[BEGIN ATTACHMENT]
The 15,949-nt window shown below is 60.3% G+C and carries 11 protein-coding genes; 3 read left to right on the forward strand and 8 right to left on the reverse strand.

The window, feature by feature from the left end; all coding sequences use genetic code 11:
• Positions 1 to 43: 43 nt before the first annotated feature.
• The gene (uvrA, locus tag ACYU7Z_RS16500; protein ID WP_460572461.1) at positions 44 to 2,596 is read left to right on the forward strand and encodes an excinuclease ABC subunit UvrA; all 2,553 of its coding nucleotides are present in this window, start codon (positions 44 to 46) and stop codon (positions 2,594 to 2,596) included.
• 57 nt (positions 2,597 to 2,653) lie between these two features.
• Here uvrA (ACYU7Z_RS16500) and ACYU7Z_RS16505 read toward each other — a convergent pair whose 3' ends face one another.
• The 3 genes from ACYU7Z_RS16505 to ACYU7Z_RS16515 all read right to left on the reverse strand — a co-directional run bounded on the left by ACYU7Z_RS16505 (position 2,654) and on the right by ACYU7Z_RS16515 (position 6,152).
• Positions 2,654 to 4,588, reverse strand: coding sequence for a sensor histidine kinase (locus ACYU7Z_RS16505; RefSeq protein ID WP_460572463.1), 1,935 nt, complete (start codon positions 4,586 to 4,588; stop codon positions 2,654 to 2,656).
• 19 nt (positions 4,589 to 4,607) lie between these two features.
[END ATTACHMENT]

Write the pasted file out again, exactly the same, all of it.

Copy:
The 15,949-nt window shown below is 60.3% G+C and carries 11 protein-coding genes; 3 read left to right on the forward strand and 8 right to left on the reverse strand.

The window, feature by feature from the left end; all coding sequences use genetic code 11:
• Positions 1 to 43: 43 nt before the first annotated feature.
• The gene (uvrA, locus tag ACYU7Z_RS16500; protein ID WP_460572461.1) at positions 44 to 2,596 is read left to right on the forward strand and encodes an excinuclease ABC subunit UvrA; all 2,553 of its coding nucleotides are present in this window, start codon (positions 44 to 46) and stop codon (positions 2,594 to 2,596) included.
• 57 nt (positions 2,597 to 2,653) lie between these two features.
• Here uvrA (ACYU7Z_RS16500) and ACYU7Z_RS16505 read toward each other — a convergent pair whose 3' ends face one another.
• The 3 genes from ACYU7Z_RS16505 to ACYU7Z_RS16515 all read right to left on the reverse strand — a co-directional run bounded on the left by ACYU7Z_RS16505 (position 2,654) and on the right by ACYU7Z_RS16515 (position 6,152).
• Positions 2,654 to 4,588, reverse strand: coding sequence for a sensor histidine kinase (locus ACYU7Z_RS16505; RefSeq protein ID WP_460572463.1), 1,935 nt, complete (start codon positions 4,586 to 4,588; stop codon positions 2,654 to 2,656).
• 19 nt (positions 4,589 to 4,607) lie between these two features.